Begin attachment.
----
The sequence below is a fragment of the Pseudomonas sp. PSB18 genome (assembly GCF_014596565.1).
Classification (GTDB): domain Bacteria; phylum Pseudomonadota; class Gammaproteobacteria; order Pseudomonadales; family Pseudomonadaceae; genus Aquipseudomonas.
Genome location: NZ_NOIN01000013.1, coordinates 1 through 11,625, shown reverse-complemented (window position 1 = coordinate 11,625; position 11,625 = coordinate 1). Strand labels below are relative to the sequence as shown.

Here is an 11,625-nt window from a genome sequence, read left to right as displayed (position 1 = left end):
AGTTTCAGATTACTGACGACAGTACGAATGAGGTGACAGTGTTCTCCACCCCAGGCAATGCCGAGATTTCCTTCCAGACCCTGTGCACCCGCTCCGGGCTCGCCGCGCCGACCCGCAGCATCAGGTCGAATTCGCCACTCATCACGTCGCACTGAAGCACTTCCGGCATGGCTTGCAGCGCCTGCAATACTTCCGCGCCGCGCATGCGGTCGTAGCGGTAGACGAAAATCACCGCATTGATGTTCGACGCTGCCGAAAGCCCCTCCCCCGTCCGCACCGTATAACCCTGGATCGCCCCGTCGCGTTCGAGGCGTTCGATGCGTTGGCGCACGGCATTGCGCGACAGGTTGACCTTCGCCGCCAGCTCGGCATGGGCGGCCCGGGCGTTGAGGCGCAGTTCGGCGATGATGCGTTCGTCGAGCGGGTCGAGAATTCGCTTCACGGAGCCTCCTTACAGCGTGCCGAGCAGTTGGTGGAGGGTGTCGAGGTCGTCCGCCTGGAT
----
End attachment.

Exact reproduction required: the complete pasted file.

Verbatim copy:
The sequence below is a fragment of the Pseudomonas sp. PSB18 genome (assembly GCF_014596565.1).
Classification (GTDB): domain Bacteria; phylum Pseudomonadota; class Gammaproteobacteria; order Pseudomonadales; family Pseudomonadaceae; genus Aquipseudomonas.
Genome location: NZ_NOIN01000013.1, coordinates 1 through 11,625, shown reverse-complemented (window position 1 = coordinate 11,625; position 11,625 = coordinate 1). Strand labels below are relative to the sequence as shown.

Here is an 11,625-nt window from a genome sequence, read left to right as displayed (position 1 = left end):
AGTTTCAGATTACTGACGACAGTACGAATGAGGTGACAGTGTTCTCCACCCCAGGCAATGCCGAGATTTCCTTCCAGACCCTGTGCACCCGCTCCGGGCTCGCCGCGCCGACCCGCAGCATCAGGTCGAATTCGCCACTCATCACGTCGCACTGAAGCACTTCCGGCATGGCTTGCAGCGCCTGCAATACTTCCGCGCCGCGCATGCGGTCGTAGCGGTAGACGAAAATCACCGCATTGATGTTCGACGCTGCCGAAAGCCCCTCCCCCGTCCGCACCGTATAACCCTGGATCGCCCCGTCGCGTTCGAGGCGTTCGATGCGTTGGCGCACGGCATTGCGCGACAGGTTGACCTTCGCCGCCAGCTCGGCATGGGCGGCCCGGGCGTTGAGGCGCAGTTCGGCGATGATGCGTTCGTCGAGCGGGTCGAGAATTCGCTTCACGGAGCCTCCTTACAGCGTGCCGAGCAGTTGGTGGAGGGTGTCGAGGTCGTCCGCCTGGAT